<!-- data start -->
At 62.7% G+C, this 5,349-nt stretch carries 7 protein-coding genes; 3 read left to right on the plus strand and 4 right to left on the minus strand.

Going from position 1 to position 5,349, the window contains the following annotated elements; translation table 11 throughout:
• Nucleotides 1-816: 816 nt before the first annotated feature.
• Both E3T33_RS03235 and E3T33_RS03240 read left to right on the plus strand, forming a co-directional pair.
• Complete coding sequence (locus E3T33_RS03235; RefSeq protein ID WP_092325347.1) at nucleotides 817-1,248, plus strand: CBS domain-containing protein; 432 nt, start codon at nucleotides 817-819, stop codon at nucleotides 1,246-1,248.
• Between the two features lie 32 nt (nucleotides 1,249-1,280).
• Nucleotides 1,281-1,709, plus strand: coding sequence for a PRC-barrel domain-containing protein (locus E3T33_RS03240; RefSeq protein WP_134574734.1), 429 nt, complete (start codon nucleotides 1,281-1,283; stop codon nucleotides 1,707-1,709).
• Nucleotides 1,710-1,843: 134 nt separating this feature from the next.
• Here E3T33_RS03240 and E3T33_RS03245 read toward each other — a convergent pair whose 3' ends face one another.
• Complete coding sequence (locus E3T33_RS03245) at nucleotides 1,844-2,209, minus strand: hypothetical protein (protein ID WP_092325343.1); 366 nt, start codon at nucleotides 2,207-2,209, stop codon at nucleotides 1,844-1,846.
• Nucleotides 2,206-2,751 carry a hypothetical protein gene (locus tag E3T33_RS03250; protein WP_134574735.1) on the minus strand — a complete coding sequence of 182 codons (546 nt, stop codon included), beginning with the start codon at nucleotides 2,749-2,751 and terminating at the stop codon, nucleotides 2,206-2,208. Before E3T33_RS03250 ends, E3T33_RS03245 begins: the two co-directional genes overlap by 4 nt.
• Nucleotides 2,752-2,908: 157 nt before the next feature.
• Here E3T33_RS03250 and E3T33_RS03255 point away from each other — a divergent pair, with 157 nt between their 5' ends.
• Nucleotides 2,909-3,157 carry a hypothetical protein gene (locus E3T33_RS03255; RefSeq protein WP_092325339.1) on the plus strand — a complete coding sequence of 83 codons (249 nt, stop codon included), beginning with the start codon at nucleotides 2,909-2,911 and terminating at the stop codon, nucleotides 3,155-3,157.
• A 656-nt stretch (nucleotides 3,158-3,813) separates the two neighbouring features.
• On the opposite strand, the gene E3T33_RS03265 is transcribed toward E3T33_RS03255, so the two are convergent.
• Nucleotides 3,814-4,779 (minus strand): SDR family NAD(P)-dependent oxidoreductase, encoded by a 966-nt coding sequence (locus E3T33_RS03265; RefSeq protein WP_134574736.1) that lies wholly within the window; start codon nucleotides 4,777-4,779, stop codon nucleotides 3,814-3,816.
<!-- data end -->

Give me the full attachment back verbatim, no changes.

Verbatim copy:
At 62.7% G+C, this 5,349-nt stretch carries 7 protein-coding genes; 3 read left to right on the plus strand and 4 right to left on the minus strand.

Going from position 1 to position 5,349, the window contains the following annotated elements; translation table 11 throughout:
• Nucleotides 1-816: 816 nt before the first annotated feature.
• Both E3T33_RS03235 and E3T33_RS03240 read left to right on the plus strand, forming a co-directional pair.
• Complete coding sequence (locus E3T33_RS03235; RefSeq protein ID WP_092325347.1) at nucleotides 817-1,248, plus strand: CBS domain-containing protein; 432 nt, start codon at nucleotides 817-819, stop codon at nucleotides 1,246-1,248.
• Between the two features lie 32 nt (nucleotides 1,249-1,280).
• Nucleotides 1,281-1,709, plus strand: coding sequence for a PRC-barrel domain-containing protein (locus E3T33_RS03240; RefSeq protein WP_134574734.1), 429 nt, complete (start codon nucleotides 1,281-1,283; stop codon nucleotides 1,707-1,709).
• Nucleotides 1,710-1,843: 134 nt separating this feature from the next.
• Here E3T33_RS03240 and E3T33_RS03245 read toward each other — a convergent pair whose 3' ends face one another.
• Complete coding sequence (locus E3T33_RS03245) at nucleotides 1,844-2,209, minus strand: hypothetical protein (protein ID WP_092325343.1); 366 nt, start codon at nucleotides 2,207-2,209, stop codon at nucleotides 1,844-1,846.
• Nucleotides 2,206-2,751 carry a hypothetical protein gene (locus tag E3T33_RS03250; protein WP_134574735.1) on the minus strand — a complete coding sequence of 182 codons (546 nt, stop codon included), beginning with the start codon at nucleotides 2,749-2,751 and terminating at the stop codon, nucleotides 2,206-2,208. Before E3T33_RS03250 ends, E3T33_RS03245 begins: the two co-directional genes overlap by 4 nt.
• Nucleotides 2,752-2,908: 157 nt before the next feature.
• Here E3T33_RS03250 and E3T33_RS03255 point away from each other — a divergent pair, with 157 nt between their 5' ends.
• Nucleotides 2,909-3,157 carry a hypothetical protein gene (locus E3T33_RS03255; RefSeq protein WP_092325339.1) on the plus strand — a complete coding sequence of 83 codons (249 nt, stop codon included), beginning with the start codon at nucleotides 2,909-2,911 and terminating at the stop codon, nucleotides 3,155-3,157.
• A 656-nt stretch (nucleotides 3,158-3,813) separates the two neighbouring features.
• On the opposite strand, the gene E3T33_RS03265 is transcribed toward E3T33_RS03255, so the two are convergent.
• Nucleotides 3,814-4,779 (minus strand): SDR family NAD(P)-dependent oxidoreductase, encoded by a 966-nt coding sequence (locus E3T33_RS03265; RefSeq protein WP_134574736.1) that lies wholly within the window; start codon nucleotides 4,777-4,779, stop codon nucleotides 3,814-3,816.